We have selected the best European linen with the “Masters of Linen” label, that ensures impeccable quality, and it is certified by Global Organic Textile standards. Organic linen is grown without synthetic fungicides, pesticides and herbicides, in fields that are healthier for farmers, wildlife and surrounding communities Linen is a natural textile made from the fibers of the flax plant. Flax is a fiber of proximity and, the only plant fiber originating in Europe and needs no irrigation. Garments have been made from linen for thousands of years, and it is one of the oldest fibers used for textile production. Linen is well-known for its strength, absorption and coolness to the touch. Globally, less than 1% of linen is organically grown.
WHY EUROPEAN & ORGANIC
Conventional linen requires far fewer chemical inputs than cotton, but it is still grown with chemical herbicides, fungicides and petroleum based fertilizers, which reduces some of the environmental benefits of the textile. Harvested flax crops from Asian countries are processed into fiber through a water-retting process. This involves soaking the flax crop in rivers or waterways, and results in a high number of pollutants making their way into the waterways. Our harvested flax is dew-retted, so it is exposed to the influence of the sun, dew, rain and soil giving flax its unique golden color. Zero waste plant as all parts of the flax plant are used. The linseed is used for the next flax season, as well as to feed people and animals. Linseed oil is very nutritious and is also found in soap, paint and cosmetics. The shives are processed into animal bedding or chipboards. The long fibers and the highest-quality short fibers are used for textiles. The other short fibers find their use in the insulation or paper industry.
The shives are processed into animal bedding or chipboards. The long fibers and the highest-quality short fibers are used for textiles. The other short fibers find their use in the insulation or paper industry.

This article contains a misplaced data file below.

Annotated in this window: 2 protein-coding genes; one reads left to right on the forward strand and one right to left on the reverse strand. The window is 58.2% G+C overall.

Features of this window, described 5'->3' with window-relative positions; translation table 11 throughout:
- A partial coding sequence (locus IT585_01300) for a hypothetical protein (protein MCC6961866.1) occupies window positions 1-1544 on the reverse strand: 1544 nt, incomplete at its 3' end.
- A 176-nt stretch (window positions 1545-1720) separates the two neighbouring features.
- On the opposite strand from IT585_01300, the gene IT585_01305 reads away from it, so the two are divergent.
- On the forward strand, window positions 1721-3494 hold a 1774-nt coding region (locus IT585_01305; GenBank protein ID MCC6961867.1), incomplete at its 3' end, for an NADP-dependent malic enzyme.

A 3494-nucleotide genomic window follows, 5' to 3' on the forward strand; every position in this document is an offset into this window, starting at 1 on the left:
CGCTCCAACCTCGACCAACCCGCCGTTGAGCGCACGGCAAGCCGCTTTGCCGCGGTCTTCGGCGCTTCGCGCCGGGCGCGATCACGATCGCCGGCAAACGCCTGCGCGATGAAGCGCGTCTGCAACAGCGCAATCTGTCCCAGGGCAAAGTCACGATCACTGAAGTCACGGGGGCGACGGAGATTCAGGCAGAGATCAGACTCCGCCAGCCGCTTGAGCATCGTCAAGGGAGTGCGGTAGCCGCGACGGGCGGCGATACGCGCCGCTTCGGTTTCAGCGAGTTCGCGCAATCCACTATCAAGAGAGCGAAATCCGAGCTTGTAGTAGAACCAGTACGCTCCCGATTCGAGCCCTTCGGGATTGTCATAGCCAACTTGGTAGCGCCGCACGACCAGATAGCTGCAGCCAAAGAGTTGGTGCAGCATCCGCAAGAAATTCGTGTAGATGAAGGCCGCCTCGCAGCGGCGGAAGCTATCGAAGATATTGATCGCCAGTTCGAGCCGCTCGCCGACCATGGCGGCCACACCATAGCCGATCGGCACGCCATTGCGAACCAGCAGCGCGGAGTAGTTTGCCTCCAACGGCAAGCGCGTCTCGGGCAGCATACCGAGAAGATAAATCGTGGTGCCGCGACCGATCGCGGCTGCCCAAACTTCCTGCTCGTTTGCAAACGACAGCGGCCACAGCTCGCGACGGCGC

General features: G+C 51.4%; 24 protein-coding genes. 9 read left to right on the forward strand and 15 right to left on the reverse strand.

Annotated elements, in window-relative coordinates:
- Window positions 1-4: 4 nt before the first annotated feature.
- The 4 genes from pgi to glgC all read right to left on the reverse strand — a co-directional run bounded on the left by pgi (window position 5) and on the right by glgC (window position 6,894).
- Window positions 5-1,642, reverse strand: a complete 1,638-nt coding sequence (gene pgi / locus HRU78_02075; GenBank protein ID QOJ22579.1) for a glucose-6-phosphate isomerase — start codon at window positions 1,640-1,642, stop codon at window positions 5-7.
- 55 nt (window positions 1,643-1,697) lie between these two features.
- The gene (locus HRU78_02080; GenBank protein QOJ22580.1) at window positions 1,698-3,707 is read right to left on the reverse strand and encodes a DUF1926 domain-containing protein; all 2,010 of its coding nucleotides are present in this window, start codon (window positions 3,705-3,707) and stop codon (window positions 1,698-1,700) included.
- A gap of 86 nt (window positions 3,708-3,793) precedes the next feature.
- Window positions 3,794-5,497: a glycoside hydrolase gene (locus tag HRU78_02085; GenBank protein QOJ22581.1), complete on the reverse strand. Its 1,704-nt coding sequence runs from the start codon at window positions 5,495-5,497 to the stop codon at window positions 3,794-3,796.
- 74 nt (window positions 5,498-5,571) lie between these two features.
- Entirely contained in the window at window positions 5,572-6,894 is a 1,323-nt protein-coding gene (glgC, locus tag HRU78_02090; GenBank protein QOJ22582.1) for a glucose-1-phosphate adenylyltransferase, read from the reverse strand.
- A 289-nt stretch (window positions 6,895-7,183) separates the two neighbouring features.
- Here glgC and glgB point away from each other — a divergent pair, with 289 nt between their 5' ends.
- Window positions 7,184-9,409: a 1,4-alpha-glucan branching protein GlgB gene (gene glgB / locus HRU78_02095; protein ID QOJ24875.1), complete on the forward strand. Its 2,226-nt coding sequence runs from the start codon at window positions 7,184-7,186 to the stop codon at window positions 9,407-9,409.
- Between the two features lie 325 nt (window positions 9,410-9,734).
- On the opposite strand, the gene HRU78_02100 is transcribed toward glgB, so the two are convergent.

COTTON VS LINEN
We have only facts comparing conventional cotton and conventional linen extracted from the report Textile Exchange in the cultivation stage. Raw material has no blue-water footprint but if we compare it with processed flax fiber it has advantages. It has a virtual water footprint of 481 l/kg  blue water (water consumption) of 2866 l/kg green water (rain fed) and 436 l /kg gray water. Based on Mekonnen and Hoekstra’s 2011 global study, the average world water footprint of conventional cotton lint is 4,242 l/kg blue water and 4264 green water l/kg. So using linen reduces the 88% blue water footprint. Energy used in production of flax fiber is 82% less than conventional cotton.
The 80% impacts, water consumption and primary energy are generated during the use of the washing and ironing phase. One day wearing conventional linen is 6.4 liters compared to cotton which is 26 liters. Assuming linen requires more ironing than cotton; its use requires more energy, although we prefer a more relaxed approach. However, the production of linen requires less water and therefore better in terms of water toxicity. The environmental impact of the linen shirt is considered to be lower than that of the cotton shirt. 
WORK IN PROGRESS
We’d love to see more certified organic linen on the market. No organic linen is sustainable in terms of demand water, but it is still to check if it is produced using a chemical retting process. So we expect to have most of the production using dew-retted flax fibers, detracting from unknown water demand organic cotton.